Accomplice in Kalak’s Death: You might not have struck the killing blow, but you helped facilitate Kalak’s fall, because you have something they want. Sorcerer-kings are thought to be near-immortals—the closest things to the Dragon or the fabled “gods.” So naturally, the thing you have that they want is the key to immortality: a scale from the Dragon. No sorcerer-king would trust a lackey to recover such a valuable object, so used rumors of the object to draw him out where the killer could do his/her work. You don’t know much about the actual assassination. Your job was to provide the bait. Do you have your own agenda, a personal vendetta against the sorcerer-kings or King Kalak? Or were you working for a powerful person or organization? Perhaps the Veiled Alliance, or another sorcerer-king, like Hamanu, the leader of your home city-state of Urik, where you received the scale? You know that Urik would benefit from the death of other sorcerer-kings. Is this just the beginning for you? You still have the scale, so do you intend to continue your work and move on? Whatever the case, you’re scheduled to hand it back over to the mysterious figure who gave it to you in the first place.

Unique Item: A scale of the Dragon.

Suggested Themes: Veiled Alliance, Templar, Primal Guardian

Ruin Gleaner: You grew up in the wastes. When you were young, your grandma used to tell tales of the Green Age, before the land was devastated and left it barren. Inspired by these stories, you began seeking out artifacts of the Green Age, hoping to find relics from a time when things were better. You have an advantage over most other treasure-hunters: You are literate. And the thing you seek is nothing short of an explanation for why the Green Age ended. Sure, there are rumors that it was the Dragon, or the sorcerer-kings, but know one knows for sure. Do you seek an answer out of idle curiosity, or do you look to fulfill some distant hope imparted on you by your grandmother. Do you hope to restore the land, or are you jaded and more interested in selling off the item at great profit. Has someone blackmailed you to find this text for their own sinister purposes? Before leaving her, your grandmother gave you a very special map—an item she called the Destiny Map. It seems to show where your future lies, and right now, that place is Tyr.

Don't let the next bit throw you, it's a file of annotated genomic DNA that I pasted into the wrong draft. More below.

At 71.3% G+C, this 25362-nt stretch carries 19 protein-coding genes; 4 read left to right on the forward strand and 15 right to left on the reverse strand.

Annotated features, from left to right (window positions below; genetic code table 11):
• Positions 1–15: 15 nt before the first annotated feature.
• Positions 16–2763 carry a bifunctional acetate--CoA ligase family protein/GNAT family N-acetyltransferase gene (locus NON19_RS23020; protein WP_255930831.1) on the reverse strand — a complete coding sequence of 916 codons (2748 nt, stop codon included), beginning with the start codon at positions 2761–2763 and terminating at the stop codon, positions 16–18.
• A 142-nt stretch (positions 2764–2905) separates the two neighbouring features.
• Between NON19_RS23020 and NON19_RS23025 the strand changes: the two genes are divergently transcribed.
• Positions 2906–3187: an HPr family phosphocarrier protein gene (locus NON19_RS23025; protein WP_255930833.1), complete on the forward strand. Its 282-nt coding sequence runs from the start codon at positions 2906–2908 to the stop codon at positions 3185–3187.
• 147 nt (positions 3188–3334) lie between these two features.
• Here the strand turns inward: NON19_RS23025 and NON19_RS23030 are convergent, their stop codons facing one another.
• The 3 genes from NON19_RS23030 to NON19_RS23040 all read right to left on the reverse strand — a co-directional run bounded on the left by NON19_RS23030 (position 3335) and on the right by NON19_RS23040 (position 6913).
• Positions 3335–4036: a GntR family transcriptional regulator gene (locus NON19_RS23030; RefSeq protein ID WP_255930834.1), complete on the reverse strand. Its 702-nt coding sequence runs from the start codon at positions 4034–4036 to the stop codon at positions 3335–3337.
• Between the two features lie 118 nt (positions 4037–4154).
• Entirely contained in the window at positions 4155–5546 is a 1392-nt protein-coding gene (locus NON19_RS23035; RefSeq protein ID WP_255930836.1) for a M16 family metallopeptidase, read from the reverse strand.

Unique Item: Destiny Map.

Suggested Themes: Wasteland Nomad, Primal Guardian, Elemental Priest

Calmec Scribe: Your family belongs to one of the scholar clans of Draj—sometimes called the calmec clans. You have studied writing, history, astrology, and theology. Few calmec scribes wander far from Draj, but you discovered warnings of a dire catastrophe to come in the horoscopes you cast. The event is said to be hearkened by the death of a sorcerer-king. You have heard of King Kalak’s death, and you believe that the time of the catastrophe is upon you. The members of your clan did not believe the portent. Were you cast out in shame and determined to prove the truth? Or did you leave willfully, intent on revealing the truth. The tablet you found is vague about the nature of the catastrophe, or whether it can be averted. You tried to go to the moon priests of Draj, but they denied you as well, and threatened you with death. Now, you’ve come to Tyr, hoping that the freedom spreading there might allow you to find someone literature to help you decipher the rest of the tablet.